When I was four, a tiny mole scurried out of a hole beside me while I was playing in the garden. It startled me, and I brought my foot down instinctively; I didn’t mean to kill it, but I did. My mother made me bury it, and while I did, she told me she knew I hadn’t meant to, but that it didn’t matter. That in a world populated by creatures smaller and more fragile than you, you are accountable for where you choose to step. 

I think about this sometimes — when people scoff that an abortion is nothing, just a bundle of cells, or when I see a woman holding a sign that says, “MY ABORTION WAS FABULOUS”. A mole doesn’t have hopes or dreams; a blastocyst has no sense of itself. If these are arguably lives, they are not especially significant ones, and perhaps this makes it easy to be cavalier: you are not ending so much, when you destroy them. You might even begin to imagine your choices carry no weight at all. 

And yet… “fabulous”?

I don’t expect much reckoning with these questions in the coming year, or ever, necessarily. Amid the urgency and tumult of the post-Dobbs landscape, several things are true: that abortion must remain legal, that every attempt to restrict it inevitably inflicts far worse harm than it manages to prevent, and that if the Democrats are smart, they’ll spend the next 10 months making sure there’s not a person in the country who hasn’t heard about the unimaginable horrors that have followed the draconian abortion bans in Texas and elsewhere.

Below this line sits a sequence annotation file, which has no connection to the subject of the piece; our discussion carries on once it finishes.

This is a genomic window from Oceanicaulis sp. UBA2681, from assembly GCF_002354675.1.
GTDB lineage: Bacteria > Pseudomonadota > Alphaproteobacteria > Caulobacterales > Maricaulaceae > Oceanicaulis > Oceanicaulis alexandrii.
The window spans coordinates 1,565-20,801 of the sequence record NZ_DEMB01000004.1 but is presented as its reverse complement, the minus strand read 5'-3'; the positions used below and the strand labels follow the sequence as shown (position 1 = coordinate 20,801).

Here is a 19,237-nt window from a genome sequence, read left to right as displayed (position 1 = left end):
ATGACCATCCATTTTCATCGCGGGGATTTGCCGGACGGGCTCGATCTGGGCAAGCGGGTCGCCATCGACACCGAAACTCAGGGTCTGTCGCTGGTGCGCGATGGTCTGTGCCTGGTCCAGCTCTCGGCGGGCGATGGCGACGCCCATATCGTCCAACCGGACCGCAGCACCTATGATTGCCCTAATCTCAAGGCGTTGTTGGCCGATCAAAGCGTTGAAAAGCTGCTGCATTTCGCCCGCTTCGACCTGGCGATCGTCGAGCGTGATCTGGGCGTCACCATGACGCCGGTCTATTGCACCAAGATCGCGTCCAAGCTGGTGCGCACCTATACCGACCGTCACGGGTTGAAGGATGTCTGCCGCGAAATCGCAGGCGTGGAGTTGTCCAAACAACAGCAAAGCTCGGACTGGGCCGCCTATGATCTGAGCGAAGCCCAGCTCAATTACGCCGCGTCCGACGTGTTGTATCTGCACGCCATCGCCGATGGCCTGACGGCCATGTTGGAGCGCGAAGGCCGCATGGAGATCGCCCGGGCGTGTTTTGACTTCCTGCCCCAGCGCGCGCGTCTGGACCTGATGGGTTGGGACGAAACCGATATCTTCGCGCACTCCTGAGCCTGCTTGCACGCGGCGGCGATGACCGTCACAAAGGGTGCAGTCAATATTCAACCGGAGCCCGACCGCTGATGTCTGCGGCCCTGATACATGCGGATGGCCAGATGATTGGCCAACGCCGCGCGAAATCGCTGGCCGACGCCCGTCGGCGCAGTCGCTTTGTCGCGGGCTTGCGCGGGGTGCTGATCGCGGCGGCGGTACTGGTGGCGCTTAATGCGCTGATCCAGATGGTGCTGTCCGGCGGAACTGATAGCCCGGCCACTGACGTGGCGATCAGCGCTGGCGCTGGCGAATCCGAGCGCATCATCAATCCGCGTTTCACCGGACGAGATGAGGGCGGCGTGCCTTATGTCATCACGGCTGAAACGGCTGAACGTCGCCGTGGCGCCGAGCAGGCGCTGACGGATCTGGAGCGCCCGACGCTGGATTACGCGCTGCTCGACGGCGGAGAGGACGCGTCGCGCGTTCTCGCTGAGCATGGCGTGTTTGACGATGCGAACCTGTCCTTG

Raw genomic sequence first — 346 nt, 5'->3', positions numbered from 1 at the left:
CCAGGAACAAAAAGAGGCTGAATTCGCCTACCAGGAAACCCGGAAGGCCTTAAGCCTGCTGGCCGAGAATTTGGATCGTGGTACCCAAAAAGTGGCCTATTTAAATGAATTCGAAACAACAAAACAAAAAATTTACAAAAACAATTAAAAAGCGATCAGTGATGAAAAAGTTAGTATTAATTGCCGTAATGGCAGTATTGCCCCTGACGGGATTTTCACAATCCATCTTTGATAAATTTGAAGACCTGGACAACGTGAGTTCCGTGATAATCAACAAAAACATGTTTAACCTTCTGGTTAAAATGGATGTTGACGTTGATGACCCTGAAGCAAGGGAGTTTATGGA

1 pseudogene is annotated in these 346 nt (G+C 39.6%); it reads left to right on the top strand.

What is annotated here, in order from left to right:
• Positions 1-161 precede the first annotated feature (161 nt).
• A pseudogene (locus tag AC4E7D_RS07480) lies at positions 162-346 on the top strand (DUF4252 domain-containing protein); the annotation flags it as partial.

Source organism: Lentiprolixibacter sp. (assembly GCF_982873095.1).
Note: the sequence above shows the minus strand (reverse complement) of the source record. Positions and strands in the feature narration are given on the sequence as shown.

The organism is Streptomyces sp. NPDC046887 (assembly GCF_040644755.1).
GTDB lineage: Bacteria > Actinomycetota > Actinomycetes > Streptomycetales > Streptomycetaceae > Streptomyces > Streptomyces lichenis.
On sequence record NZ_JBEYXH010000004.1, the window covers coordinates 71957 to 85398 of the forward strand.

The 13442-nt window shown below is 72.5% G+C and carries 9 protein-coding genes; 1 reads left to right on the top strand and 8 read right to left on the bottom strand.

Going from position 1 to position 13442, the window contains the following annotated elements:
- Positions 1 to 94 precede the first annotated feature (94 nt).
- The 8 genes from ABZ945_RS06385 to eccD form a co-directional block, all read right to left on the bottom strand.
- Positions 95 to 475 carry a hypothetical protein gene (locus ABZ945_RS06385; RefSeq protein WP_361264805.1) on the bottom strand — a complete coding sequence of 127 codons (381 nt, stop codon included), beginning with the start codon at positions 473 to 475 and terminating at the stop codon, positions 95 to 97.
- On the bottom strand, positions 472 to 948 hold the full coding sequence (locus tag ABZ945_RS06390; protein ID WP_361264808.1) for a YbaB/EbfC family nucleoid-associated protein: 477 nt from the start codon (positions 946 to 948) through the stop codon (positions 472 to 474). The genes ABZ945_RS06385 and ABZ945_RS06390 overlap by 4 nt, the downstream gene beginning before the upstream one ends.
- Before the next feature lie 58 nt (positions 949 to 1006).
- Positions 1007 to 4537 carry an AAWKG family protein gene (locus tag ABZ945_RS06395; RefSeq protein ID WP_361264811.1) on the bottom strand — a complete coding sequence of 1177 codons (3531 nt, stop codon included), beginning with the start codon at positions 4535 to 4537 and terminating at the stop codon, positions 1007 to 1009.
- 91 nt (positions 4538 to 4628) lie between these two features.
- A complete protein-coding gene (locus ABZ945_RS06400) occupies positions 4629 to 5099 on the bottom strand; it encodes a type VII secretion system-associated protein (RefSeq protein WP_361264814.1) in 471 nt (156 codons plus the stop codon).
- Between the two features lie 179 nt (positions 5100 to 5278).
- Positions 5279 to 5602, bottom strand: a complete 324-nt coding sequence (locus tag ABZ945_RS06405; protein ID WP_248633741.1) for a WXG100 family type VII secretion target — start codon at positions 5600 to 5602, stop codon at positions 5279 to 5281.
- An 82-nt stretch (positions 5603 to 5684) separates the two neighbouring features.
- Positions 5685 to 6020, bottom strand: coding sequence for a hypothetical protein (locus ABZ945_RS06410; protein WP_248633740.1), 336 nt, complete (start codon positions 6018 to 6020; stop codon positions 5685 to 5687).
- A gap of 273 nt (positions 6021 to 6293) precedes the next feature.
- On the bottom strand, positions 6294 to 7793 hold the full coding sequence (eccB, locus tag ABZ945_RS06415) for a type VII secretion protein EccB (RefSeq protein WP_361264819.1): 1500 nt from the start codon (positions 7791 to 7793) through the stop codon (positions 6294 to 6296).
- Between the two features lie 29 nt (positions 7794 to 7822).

But this is a way to win elections, not to illuminate the truth: that the instincts of pro-life and pro-choice alike are too often infantilising to women, and that trusting women requires abandoning the pretence that they need to be protected. Safetyism and equality are mutually exclusive: we must insist on women’s absolute right to choose when or whether to be pregnant, even when that choice intersects with some of the most complex moral questions of all time. At the same time, we must also stop pretending that pregnancy does not carry with it a unique and potent strength. Only a woman can bring forth a whole new person from inside her body — and only a woman can choose not to, reaching over the Fates’ shoulder to snatch those first slim threads of life back through the needle’s eye.

The history of abortion restrictions is a history of men trying to undermine this power, because they are terrified by it, and they should be. It is enormous. It is unfathomable. And like all power, it isn’t without its burdens. But it is ours, whether it’s politically expedient to admit this or not.